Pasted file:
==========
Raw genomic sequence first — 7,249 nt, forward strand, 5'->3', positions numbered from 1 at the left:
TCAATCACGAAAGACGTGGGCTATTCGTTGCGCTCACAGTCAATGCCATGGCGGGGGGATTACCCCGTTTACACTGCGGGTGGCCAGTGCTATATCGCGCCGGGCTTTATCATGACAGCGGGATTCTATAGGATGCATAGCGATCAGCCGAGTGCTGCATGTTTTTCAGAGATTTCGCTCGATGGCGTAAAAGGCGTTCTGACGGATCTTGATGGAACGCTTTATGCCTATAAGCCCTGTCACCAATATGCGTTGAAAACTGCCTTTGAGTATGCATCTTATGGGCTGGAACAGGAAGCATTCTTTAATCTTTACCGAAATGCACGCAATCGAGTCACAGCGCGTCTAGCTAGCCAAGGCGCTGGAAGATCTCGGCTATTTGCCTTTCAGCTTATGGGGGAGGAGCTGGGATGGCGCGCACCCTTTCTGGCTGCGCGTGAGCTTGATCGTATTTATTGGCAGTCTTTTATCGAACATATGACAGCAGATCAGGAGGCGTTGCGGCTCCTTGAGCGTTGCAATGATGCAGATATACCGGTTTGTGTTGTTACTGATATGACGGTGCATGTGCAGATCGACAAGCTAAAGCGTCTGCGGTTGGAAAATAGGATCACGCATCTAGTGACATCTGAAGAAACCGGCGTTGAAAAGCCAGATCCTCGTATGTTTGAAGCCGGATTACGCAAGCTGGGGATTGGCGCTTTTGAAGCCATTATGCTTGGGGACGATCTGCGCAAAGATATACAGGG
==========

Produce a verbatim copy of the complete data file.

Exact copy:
Raw genomic sequence first — 7,249 nt, forward strand, 5'->3', positions numbered from 1 at the left:
TCAATCACGAAAGACGTGGGCTATTCGTTGCGCTCACAGTCAATGCCATGGCGGGGGGATTACCCCGTTTACACTGCGGGTGGCCAGTGCTATATCGCGCCGGGCTTTATCATGACAGCGGGATTCTATAGGATGCATAGCGATCAGCCGAGTGCTGCATGTTTTTCAGAGATTTCGCTCGATGGCGTAAAAGGCGTTCTGACGGATCTTGATGGAACGCTTTATGCCTATAAGCCCTGTCACCAATATGCGTTGAAAACTGCCTTTGAGTATGCATCTTATGGGCTGGAACAGGAAGCATTCTTTAATCTTTACCGAAATGCACGCAATCGAGTCACAGCGCGTCTAGCTAGCCAAGGCGCTGGAAGATCTCGGCTATTTGCCTTTCAGCTTATGGGGGAGGAGCTGGGATGGCGCGCACCCTTTCTGGCTGCGCGTGAGCTTGATCGTATTTATTGGCAGTCTTTTATCGAACATATGACAGCAGATCAGGAGGCGTTGCGGCTCCTTGAGCGTTGCAATGATGCAGATATACCGGTTTGTGTTGTTACTGATATGACGGTGCATGTGCAGATCGACAAGCTAAAGCGTCTGCGGTTGGAAAATAGGATCACGCATCTAGTGACATCTGAAGAAACCGGCGTTGAAAAGCCAGATCCTCGTATGTTTGAAGCCGGATTACGCAAGCTGGGGATTGGCGCTTTTGAAGCCATTATGCTTGGGGACGATCTGCGCAAAGATATACAGGG